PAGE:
(ciseren via iStock)

Don't make heroes of women who die in childbirth

A mother's untimely demise makes headlines -- but the reporting goes too far


Mary Elizabeth Williams
November 26, 2014 12:39AM (UTC)

In the final stages of Karisa Bugal's pregnancy with her second child, she received a terrible diagnosis -- and found herself faced with a harrowing decision.

As Aurora, Colorado's 9 News reports, Bugal was already in labor when doctors discovered she had an extremely rare condition called amniotic fluid embolism. Dr. Kelly Gerow told 9 News last week, "The amniotic fluids surrounding the baby or part of the baby's skin or hair gets into the mother's bloodstream and that causes catastrophic shutdown of all the organs. We don't know how to prevent it. We don't know how to keep it from happening at all." Gerow says that the condition is so unusual "it hasn't been extensively studied" but that maternal death is not uncommon. Both mothers and children who do survive often face serious long-term health consequences. 

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Soon after her doctors explained the situation to Bugal, then they noticed the baby's heart rate starting to dip. That's when her family says she chose to have a caesarian with full anesthesia, knowing that, as Gerow says, "Her other option would have been to stay awake for her surgery, but by the time we would have put in a spinal tap or something. It's possible Declan would not have made it." But her son Declan did make it. Bugal, on the other hand, lived long enough to ask about the baby and how much he weighed before she died.

That Bugal, in the intense moment of labor, made the choice that seemed most beneficial to her baby is an undeniably courageous act. Yet much of the media's version of the story carries with it an air of implied encouragement of the decision – and that's something that doesn't do service to other mothers confronting terrible medical dilemmas. "She did what she was supposed to do," reads the headline on KFOR, a quote from Bugal's sister Maren Oates, adding, "She came to the hospital to be a mom." WHNT went a similar route in its reporting, noting that a "Colorado mother makes the ultimate sacrifice to save her unborn child," while FOX8 went with "Mom dies of rare condition after choosing to save her baby." And KABC in L.A. went all out, declaring, "Mom chooses to die during childbirth to save son."

Let's just slow the story down a moment here and go back to the original facts. Bugal knew there was a risk to the baby and she made a brave choice to go for the fastest route possible to a caesarian. She died of an often fatal condition soon after. I don't see anything, in any of the actual reporting on what Bugal's family and doctors have said, to indicate that she straight up volunteered to die. She took a risk, and she took it for her child. That's admirable, but it's different. And the moment the story becomes one of a woman who would rather that her life end than chance the possibility of her baby's ending, the story becomes a tool. Is it any wonder Bugal's tale is getting traction on the anti-choice news sites?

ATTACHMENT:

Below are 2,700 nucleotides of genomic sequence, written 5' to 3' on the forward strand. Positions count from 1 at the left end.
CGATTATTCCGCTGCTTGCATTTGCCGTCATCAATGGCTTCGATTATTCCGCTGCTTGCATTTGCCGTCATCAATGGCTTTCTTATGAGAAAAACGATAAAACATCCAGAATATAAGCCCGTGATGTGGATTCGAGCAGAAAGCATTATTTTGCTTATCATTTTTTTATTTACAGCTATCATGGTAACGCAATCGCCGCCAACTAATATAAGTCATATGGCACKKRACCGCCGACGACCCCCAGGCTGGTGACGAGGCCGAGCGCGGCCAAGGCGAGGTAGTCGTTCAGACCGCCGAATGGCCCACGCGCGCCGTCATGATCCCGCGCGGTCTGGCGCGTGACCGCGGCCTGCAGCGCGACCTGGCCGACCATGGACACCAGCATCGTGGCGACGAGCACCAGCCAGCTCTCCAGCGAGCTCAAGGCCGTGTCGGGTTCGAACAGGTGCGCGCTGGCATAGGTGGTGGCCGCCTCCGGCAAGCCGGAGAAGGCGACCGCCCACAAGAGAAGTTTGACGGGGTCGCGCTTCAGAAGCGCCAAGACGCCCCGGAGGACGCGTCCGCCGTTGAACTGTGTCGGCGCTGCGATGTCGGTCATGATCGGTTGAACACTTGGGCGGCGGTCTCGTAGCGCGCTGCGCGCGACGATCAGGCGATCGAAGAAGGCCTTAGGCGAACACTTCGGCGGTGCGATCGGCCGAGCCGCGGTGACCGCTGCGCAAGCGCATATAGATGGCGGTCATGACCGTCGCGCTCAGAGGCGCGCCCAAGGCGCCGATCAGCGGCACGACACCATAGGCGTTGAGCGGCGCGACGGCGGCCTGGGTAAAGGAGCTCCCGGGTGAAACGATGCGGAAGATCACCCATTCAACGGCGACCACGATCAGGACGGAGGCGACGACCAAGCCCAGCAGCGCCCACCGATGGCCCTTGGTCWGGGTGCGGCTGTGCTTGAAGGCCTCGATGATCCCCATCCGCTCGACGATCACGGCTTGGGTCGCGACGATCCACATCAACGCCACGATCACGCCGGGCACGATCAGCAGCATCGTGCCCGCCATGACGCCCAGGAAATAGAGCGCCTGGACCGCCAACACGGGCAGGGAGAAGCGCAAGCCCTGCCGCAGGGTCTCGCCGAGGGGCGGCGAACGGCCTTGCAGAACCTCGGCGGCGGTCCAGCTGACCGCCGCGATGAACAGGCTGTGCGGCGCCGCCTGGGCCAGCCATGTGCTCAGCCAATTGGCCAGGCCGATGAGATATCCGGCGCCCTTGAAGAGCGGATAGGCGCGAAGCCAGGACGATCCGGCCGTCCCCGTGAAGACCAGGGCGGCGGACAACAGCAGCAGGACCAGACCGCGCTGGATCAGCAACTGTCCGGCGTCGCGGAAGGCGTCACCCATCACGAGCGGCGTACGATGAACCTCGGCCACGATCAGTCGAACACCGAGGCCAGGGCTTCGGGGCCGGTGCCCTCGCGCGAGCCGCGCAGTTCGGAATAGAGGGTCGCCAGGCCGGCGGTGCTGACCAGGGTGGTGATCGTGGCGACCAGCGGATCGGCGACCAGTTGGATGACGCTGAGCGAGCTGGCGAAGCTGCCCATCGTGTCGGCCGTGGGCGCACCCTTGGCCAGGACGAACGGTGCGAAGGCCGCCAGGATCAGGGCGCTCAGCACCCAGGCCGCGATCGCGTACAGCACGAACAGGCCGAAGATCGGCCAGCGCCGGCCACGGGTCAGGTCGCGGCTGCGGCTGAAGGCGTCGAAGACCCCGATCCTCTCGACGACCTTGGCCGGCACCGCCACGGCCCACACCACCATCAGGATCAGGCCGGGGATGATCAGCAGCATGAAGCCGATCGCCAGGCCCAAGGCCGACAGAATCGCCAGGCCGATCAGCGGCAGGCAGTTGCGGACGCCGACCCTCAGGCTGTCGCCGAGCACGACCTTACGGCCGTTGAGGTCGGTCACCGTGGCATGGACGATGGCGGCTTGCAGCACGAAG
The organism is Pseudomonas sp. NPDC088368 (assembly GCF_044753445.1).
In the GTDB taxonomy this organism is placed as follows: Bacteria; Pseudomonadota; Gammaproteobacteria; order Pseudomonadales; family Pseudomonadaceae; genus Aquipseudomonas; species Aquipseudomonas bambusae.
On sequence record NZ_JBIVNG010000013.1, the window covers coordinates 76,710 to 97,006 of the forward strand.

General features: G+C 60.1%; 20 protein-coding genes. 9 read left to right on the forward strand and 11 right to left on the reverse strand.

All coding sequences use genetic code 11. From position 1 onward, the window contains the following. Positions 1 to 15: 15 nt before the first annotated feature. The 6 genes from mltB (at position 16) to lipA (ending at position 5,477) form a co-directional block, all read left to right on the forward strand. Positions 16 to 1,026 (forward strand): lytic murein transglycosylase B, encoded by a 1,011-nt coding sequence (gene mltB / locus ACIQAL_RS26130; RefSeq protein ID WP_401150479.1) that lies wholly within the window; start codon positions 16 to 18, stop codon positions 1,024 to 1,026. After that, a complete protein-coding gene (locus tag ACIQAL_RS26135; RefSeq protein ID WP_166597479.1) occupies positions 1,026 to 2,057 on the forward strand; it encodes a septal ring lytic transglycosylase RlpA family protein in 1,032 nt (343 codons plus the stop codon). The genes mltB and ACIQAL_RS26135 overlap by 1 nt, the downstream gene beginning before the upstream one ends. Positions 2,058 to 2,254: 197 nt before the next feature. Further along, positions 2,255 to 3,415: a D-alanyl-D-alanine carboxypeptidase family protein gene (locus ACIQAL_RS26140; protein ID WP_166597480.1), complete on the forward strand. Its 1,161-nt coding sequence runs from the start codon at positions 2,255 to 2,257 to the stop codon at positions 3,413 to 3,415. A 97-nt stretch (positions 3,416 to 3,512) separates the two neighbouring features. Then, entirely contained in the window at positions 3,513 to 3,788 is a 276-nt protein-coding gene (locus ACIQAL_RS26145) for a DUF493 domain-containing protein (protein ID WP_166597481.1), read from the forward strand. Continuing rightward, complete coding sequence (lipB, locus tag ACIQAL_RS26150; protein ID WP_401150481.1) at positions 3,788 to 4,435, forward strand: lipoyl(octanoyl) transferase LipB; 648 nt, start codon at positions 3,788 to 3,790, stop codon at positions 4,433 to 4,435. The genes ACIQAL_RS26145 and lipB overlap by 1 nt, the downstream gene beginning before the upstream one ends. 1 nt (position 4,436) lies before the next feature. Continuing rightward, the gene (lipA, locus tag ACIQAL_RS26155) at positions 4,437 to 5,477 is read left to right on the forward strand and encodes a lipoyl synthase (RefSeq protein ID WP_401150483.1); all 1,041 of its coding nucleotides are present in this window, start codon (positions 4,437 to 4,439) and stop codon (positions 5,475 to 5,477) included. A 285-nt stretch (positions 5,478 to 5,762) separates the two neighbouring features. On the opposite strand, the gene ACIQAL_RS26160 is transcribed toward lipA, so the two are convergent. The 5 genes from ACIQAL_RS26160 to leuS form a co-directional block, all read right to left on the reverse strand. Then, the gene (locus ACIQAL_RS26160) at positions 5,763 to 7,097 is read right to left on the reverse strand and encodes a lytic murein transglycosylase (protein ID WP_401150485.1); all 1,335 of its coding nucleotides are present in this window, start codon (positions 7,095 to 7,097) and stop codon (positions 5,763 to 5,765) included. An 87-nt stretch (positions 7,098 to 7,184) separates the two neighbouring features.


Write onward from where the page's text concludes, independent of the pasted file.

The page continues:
Let's remember that other women – women like Savita Halappanavar, who died in agony in an Irish hospital while she was miscarrying – do not get that choice that Bugal made. Women like the pregnant Dominican leukemia patient who was denied both an abortion and cancer treatment and who subsequently died of her cancer. Remember that the maternal death rate in our country is actually on the rise -- and that it's a safe bet that very few of the approximately 800 pregnant women in America who died last year in childbirth had a say in the matter whatsoever. Remember that in many places right here in the U.S., fetal rights take precedence over those of a mother. Remember that we have a dwindling number of providers who can offer women – even women facing fatal fetal conditions and serious, complicated problems – the option of terminating a late-stage pregnancy. Understand that we can support one family's choice and mourn its loss, and still also question the stories the media chooses to present, and the way they are presented. And we can ask why so many women around the world and in our own country are dying in childbirth every day, and why that never makes the front page.


Mary Elizabeth Williams

Mary Elizabeth Williams is a staff writer for Salon and the author of "A Series of Catastrophes & Miracles."

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